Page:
United States stops short of admonishing Myanmar for attacks on Rohingya


"A commission led by former United Nations secretary-general Kofi Annan has recommended economic development and social justice to counter the deadly violence between Buddhists and Muslims in the Rakhine state", she added.

Global organisations have condemned the "ethnic cleansing" and "cenocide" taking place in Myanmar troops and Buddhist mobs against Muslim minority group, the Rohingya.

Earlier this week, fellow Nobel laureate Malala Yousafzai also called on Suu Kyi to condemn the violence, writing, "The world is waiting and the Rohingya Muslims are waiting".

"I am now elderly, decrepit and formally retired", wrote Tutu, "but breaking my vow to remain silent on public affairs out of profound sadness about the plight of the Muslim minority in your country, the Rohingya".

"Her unwillingness to speak out against the military crackdown, which came in response to insurgent attacks in western Rakhine State, has prompted some former admirers to suggest that Suu Kyi be stripped of the Nobel Peace Prize she was awarded in 1991", the Washington Post reports.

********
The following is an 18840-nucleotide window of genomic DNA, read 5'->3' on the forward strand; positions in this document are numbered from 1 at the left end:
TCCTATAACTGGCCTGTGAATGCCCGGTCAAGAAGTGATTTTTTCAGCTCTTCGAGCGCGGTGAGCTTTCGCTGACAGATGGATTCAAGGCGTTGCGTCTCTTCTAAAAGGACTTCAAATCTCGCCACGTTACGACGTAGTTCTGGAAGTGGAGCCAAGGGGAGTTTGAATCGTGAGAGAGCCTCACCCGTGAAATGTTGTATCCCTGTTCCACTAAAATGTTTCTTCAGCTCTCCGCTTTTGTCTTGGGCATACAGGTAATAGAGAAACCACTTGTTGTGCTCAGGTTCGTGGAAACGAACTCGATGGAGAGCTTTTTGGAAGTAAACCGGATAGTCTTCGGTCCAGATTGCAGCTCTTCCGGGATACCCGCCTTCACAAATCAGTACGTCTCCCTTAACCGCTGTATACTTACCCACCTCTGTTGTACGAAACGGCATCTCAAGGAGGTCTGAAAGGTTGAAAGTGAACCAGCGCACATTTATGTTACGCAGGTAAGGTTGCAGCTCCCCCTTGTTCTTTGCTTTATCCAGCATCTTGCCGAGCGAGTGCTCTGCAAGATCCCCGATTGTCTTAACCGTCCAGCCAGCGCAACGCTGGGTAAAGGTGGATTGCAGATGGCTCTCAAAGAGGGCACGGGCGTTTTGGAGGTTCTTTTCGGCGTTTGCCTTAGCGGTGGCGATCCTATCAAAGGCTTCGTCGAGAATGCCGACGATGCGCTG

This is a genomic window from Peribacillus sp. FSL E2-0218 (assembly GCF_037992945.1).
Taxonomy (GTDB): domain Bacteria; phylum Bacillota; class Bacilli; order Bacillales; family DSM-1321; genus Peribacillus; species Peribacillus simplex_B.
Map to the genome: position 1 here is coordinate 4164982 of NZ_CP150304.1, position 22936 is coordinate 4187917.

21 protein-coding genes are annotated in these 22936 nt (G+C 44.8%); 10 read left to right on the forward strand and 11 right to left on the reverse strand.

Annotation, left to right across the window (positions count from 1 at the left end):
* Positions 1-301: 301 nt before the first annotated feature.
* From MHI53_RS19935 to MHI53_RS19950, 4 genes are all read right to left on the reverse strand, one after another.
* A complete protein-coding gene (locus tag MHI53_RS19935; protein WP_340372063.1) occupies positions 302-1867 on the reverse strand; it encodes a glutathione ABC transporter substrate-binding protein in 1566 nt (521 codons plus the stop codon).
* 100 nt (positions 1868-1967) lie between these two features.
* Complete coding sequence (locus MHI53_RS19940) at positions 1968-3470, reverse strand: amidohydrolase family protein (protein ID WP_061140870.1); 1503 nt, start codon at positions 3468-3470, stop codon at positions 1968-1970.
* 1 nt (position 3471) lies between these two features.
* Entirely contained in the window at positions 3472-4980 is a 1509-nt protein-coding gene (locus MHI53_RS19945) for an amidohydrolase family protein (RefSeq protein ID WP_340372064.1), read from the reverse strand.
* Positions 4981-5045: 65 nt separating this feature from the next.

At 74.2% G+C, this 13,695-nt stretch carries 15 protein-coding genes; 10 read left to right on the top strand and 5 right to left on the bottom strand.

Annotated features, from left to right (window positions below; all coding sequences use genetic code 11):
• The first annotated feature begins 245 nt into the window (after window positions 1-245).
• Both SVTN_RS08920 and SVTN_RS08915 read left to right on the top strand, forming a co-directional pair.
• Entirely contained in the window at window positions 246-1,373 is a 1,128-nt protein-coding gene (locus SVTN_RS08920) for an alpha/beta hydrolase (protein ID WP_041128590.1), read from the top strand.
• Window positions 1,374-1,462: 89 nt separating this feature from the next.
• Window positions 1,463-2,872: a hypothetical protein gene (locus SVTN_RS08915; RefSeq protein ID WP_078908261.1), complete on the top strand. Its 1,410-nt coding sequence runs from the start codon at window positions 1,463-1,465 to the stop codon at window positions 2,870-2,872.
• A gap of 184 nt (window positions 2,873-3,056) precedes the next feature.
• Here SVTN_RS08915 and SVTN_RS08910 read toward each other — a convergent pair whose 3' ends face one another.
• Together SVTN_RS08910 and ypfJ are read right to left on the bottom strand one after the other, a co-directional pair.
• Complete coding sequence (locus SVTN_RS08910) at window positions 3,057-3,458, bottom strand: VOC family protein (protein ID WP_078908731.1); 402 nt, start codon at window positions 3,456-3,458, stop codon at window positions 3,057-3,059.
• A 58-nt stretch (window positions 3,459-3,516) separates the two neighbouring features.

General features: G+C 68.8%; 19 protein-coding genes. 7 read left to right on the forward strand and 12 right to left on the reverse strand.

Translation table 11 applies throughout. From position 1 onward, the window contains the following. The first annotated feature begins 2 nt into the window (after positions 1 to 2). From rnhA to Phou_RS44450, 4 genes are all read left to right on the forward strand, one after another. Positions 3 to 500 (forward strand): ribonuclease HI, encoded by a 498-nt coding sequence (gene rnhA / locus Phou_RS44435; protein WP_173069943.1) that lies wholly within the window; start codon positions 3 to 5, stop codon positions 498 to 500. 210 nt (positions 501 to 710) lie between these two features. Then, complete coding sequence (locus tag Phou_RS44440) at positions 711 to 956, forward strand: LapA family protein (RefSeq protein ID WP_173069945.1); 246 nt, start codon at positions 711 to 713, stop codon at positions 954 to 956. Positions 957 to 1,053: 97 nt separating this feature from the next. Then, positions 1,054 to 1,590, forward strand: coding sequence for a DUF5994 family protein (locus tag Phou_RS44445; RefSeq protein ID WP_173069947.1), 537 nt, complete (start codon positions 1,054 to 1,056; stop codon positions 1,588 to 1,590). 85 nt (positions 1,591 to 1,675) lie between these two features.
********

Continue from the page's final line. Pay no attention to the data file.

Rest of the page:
Suu Kyi's office said that she told Erdogan that his deputy prime minister was a victim of fake news when he posted photos purportedly showing dead Rohingya that were not related to the crisis. The images we are seeing of the suffering of the Rohingya fill us with pain and dread. A country that is not at peace with itself, that fails to acknowledge and protect the dignity and worth of all its people, is not a free country'.

"We know very well, more than most, what it means to be deprived of human rights and democratic protection".

Despite Suu Kyi defending her government's handling of the growing crisis, Tutu urged his fellow Nobel peace price victor to intervene.

However, the organisation that oversees the coveted prize has said the honour can not be withdrawn.

Camps will be set up to provide aid for displaced Muslims inside Rakhine state, state-backed media said yesterday, the first time in a 16-day crisis that Myanmar's government has offered any relief for Rohingya scattered by violence, many to Bangladesh.

Suu Kyi on Tuesday blamed "terrorists" for "a huge iceberg of misinformation" on the strife in the northwestern state of Rakhine but made no mention of the Rohingya who have fled.

By comparison, communal violence in 2012 in Sittwe, the capital of Rakhine, led to the killing of almost 200 people and the displacement of about 140,000, a lot of them Rohingya.